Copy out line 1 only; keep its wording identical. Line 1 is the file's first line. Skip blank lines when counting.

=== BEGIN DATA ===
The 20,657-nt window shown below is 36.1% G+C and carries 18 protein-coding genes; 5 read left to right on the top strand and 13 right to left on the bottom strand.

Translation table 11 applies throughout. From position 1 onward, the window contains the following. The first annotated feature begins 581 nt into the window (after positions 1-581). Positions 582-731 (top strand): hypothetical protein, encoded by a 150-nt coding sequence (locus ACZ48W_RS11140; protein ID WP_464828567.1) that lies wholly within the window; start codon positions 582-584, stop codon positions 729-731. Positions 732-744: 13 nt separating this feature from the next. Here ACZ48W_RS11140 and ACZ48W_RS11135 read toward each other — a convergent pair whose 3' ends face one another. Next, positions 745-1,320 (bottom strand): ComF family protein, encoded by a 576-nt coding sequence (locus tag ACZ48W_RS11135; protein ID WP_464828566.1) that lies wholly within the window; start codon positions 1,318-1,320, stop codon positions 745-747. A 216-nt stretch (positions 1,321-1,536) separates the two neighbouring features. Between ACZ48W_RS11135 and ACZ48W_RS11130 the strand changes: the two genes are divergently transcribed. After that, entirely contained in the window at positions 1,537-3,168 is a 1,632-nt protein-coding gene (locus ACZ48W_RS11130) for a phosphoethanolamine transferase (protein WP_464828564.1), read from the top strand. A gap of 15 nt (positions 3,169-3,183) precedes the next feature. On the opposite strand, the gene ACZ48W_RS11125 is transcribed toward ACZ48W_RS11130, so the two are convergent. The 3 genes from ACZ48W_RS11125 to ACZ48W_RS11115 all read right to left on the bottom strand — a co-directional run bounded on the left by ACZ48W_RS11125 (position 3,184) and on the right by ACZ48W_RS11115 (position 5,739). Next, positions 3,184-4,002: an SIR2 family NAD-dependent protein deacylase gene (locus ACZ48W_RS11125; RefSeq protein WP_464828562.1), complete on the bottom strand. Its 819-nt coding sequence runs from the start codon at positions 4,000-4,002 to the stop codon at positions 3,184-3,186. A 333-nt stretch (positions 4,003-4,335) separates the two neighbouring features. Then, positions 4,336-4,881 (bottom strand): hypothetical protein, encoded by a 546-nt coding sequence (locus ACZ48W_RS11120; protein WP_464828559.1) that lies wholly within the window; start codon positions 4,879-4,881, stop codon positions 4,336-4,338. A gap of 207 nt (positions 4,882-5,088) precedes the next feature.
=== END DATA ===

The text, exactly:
The 20,657-nt window shown below is 36.1% G+C and carries 18 protein-coding genes; 5 read left to right on the top strand and 13 right to left on the bottom strand.